British Medical Journal

Published: November, 2020

Written by Lucy Howard, a blogger at Mrs H’s favourite things.

The British Medical Journal (BMJ) is defined by its mission statement which is “to work towards a healthier world for all.” Its print edition has been around for nearly 180 years and it is respected as a hugely influential international research journal. The articles produced by the BMJ are highly respected and influence clinical practice, research, education and government around the world.

Recently the BMJ has produced an article showing how toxic stress in childhood can have impacts that last a lifetime. And how this adversity can be particularly linked to Post Traumatic Stress Disorder (PTSD).

The authors of this article are hugely respected in their field of research. The author, Professor Charles Nelson is a Professor of Paediatrics at Harvard Medical School. He has over 25 years of experience working in the field of developmental cognitive neuroscience and one of his current fields of research is in the effects of early adversity on brain and behavioral development. His collaborators on this article include Nadine Burke Harris, Surgeon General of California, who appears in the documentary “Resilience” (, a film about the links between toxic stress and hormones that wreak havoc on the brain and the body.

We currently work closely with the Center on the Developing Child at Harvard University and much of their research underpins the evidence base for Mindful Emotion Coaching and Adverse Childhood Experience (MACE).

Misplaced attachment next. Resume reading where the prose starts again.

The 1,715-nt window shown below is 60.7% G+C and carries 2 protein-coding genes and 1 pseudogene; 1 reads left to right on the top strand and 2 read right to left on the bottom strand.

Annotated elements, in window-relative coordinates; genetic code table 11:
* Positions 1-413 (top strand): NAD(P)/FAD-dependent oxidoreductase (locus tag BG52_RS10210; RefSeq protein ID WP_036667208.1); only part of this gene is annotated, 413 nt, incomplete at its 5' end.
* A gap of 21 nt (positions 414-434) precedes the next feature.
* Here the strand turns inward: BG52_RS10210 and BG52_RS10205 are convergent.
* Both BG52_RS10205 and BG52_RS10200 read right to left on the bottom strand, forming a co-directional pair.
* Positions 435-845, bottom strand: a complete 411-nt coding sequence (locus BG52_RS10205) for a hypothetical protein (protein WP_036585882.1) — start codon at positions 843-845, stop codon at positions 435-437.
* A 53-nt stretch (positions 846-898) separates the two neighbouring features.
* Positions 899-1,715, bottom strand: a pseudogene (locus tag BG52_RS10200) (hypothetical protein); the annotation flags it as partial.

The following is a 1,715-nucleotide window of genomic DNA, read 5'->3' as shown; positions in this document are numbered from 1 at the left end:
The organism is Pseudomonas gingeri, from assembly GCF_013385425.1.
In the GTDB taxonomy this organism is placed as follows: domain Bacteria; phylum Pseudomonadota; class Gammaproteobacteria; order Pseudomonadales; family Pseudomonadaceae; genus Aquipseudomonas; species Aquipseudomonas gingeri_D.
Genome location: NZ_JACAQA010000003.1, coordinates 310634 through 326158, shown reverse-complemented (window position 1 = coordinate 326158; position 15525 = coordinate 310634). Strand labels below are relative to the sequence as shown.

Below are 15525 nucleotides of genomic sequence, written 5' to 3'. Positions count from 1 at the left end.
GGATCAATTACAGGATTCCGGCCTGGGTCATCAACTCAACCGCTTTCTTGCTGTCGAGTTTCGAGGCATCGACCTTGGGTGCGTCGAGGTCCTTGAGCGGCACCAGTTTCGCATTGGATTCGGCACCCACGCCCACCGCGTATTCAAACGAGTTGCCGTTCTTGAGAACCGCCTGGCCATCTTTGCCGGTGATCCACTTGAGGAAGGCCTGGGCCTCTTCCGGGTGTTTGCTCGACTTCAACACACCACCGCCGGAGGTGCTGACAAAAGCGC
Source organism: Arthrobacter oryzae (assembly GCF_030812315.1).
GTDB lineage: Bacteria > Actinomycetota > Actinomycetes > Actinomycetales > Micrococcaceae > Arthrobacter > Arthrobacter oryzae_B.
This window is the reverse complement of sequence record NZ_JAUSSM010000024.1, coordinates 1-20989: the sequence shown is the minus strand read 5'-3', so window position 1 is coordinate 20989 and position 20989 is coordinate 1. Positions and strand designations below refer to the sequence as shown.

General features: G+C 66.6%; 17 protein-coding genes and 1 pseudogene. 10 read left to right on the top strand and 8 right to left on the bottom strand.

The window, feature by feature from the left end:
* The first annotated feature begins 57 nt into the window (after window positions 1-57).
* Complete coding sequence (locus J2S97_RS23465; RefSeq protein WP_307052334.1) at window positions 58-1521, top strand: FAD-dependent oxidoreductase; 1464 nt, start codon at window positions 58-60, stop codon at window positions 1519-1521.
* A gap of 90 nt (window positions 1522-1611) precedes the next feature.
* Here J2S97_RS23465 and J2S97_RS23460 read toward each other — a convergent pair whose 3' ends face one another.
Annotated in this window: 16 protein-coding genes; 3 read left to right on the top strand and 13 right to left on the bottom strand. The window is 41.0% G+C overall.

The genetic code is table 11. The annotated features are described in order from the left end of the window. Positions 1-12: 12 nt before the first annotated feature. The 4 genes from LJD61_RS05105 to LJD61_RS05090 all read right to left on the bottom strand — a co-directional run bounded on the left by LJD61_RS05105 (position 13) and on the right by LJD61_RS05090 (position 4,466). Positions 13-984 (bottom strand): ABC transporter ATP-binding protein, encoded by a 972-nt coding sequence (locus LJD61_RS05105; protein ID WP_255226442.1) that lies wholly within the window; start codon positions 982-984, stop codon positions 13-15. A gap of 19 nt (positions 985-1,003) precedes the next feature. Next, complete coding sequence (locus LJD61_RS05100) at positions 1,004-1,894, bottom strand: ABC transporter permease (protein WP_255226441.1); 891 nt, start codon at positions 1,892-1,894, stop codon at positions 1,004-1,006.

The article is a must-read and a huge amount of learning can be gained from reading it. A particular quotation of interest is:

‘More attention also needs to be paid to individual differences. Different people respond differently to the same stressors. For example, only a minority of children who experience trauma or maltreatment go on to develop enduring psychiatric disorders; and some children develop physical health disorders such as asthma whereas others will not. In addition, individual differences exist in biological sensitivity to stressors: for example, children identified as shy or inhibited early in life may be more vulnerable to stressors than children with more robust temperaments and who are less fearful of novelty and are more predisposed to anxiety as adults.’

You can read the full article from The British Medical Journal here:

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